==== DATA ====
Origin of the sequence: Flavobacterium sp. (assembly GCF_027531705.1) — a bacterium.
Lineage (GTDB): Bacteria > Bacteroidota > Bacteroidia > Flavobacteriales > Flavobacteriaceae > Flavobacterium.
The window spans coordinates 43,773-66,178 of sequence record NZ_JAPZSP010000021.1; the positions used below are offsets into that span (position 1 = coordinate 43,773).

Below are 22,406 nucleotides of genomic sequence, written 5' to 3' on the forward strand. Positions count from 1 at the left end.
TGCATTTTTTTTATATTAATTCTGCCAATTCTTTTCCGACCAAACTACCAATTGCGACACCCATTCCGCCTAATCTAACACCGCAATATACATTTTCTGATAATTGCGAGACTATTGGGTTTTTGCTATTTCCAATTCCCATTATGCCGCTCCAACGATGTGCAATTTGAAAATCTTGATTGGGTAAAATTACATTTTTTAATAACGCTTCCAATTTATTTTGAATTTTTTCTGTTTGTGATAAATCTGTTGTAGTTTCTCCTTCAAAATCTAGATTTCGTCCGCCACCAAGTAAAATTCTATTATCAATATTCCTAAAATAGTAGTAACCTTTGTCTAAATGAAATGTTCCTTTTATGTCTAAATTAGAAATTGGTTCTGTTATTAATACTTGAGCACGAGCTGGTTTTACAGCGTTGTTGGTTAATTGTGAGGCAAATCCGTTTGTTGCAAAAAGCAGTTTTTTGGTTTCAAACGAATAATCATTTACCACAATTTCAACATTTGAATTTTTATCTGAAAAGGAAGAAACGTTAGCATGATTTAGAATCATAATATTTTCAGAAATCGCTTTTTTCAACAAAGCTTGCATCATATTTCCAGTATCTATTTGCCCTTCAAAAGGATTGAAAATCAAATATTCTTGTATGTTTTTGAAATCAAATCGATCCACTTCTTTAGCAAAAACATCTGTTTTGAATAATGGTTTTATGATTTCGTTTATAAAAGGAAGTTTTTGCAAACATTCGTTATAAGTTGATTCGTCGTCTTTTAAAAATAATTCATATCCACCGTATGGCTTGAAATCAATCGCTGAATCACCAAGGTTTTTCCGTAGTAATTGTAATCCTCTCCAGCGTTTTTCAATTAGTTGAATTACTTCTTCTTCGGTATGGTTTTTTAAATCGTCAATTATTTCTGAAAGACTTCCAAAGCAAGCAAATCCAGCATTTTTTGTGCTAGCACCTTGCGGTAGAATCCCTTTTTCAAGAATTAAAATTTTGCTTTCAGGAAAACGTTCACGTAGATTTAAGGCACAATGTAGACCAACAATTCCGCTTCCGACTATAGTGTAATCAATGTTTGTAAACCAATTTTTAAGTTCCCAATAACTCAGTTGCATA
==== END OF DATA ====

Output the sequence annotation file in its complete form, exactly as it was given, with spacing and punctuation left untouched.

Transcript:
Origin of the sequence: Flavobacterium sp. (assembly GCF_027531705.1) — a bacterium.
Lineage (GTDB): Bacteria > Bacteroidota > Bacteroidia > Flavobacteriales > Flavobacteriaceae > Flavobacterium.
The window spans coordinates 43,773-66,178 of sequence record NZ_JAPZSP010000021.1; the positions used below are offsets into that span (position 1 = coordinate 43,773).

Below are 22,406 nucleotides of genomic sequence, written 5' to 3' on the forward strand. Positions count from 1 at the left end.
TGCATTTTTTTTATATTAATTCTGCCAATTCTTTTCCGACCAAACTACCAATTGCGACACCCATTCCGCCTAATCTAACACCGCAATATACATTTTCTGATAATTGCGAGACTATTGGGTTTTTGCTATTTCCAATTCCCATTATGCCGCTCCAACGATGTGCAATTTGAAAATCTTGATTGGGTAAAATTACATTTTTTAATAACGCTTCCAATTTATTTTGAATTTTTTCTGTTTGTGATAAATCTGTTGTAGTTTCTCCTTCAAAATCTAGATTTCGTCCGCCACCAAGTAAAATTCTATTATCAATATTCCTAAAATAGTAGTAACCTTTGTCTAAATGAAATGTTCCTTTTATGTCTAAATTAGAAATTGGTTCTGTTATTAATACTTGAGCACGAGCTGGTTTTACAGCGTTGTTGGTTAATTGTGAGGCAAATCCGTTTGTTGCAAAAAGCAGTTTTTTGGTTTCAAACGAATAATCATTTACCACAATTTCAACATTTGAATTTTTATCTGAAAAGGAAGAAACGTTAGCATGATTTAGAATCATAATATTTTCAGAAATCGCTTTTTTCAACAAAGCTTGCATCATATTTCCAGTATCTATTTGCCCTTCAAAAGGATTGAAAATCAAATATTCTTGTATGTTTTTGAAATCAAATCGATCCACTTCTTTAGCAAAAACATCTGTTTTGAATAATGGTTTTATGATTTCGTTTATAAAAGGAAGTTTTTGCAAACATTCGTTATAAGTTGATTCGTCGTCTTTTAAAAATAATTCATATCCACCGTATGGCTTGAAATCAATCGCTGAATCACCAAGGTTTTTCCGTAGTAATTGTAATCCTCTCCAGCGTTTTTCAATTAGTTGAATTACTTCTTCTTCGGTATGGTTTTTTAAATCGTCAATTATTTCTGAAAGACTTCCAAAGCAAGCAAATCCAGCATTTTTTGTGCTAGCACCTTGCGGTAGAATCCCTTTTTCAAGAATTAAAATTTTGCTTTCAGGAAAACGTTCACGTAGATTTAAGGCACAATGTAGACCAACAATTCCGCTTCCGACTATAGTGTAATCAATGTTTGTAAACCAATTTTTAAGTTCCCAATAACTCAGTTGCATA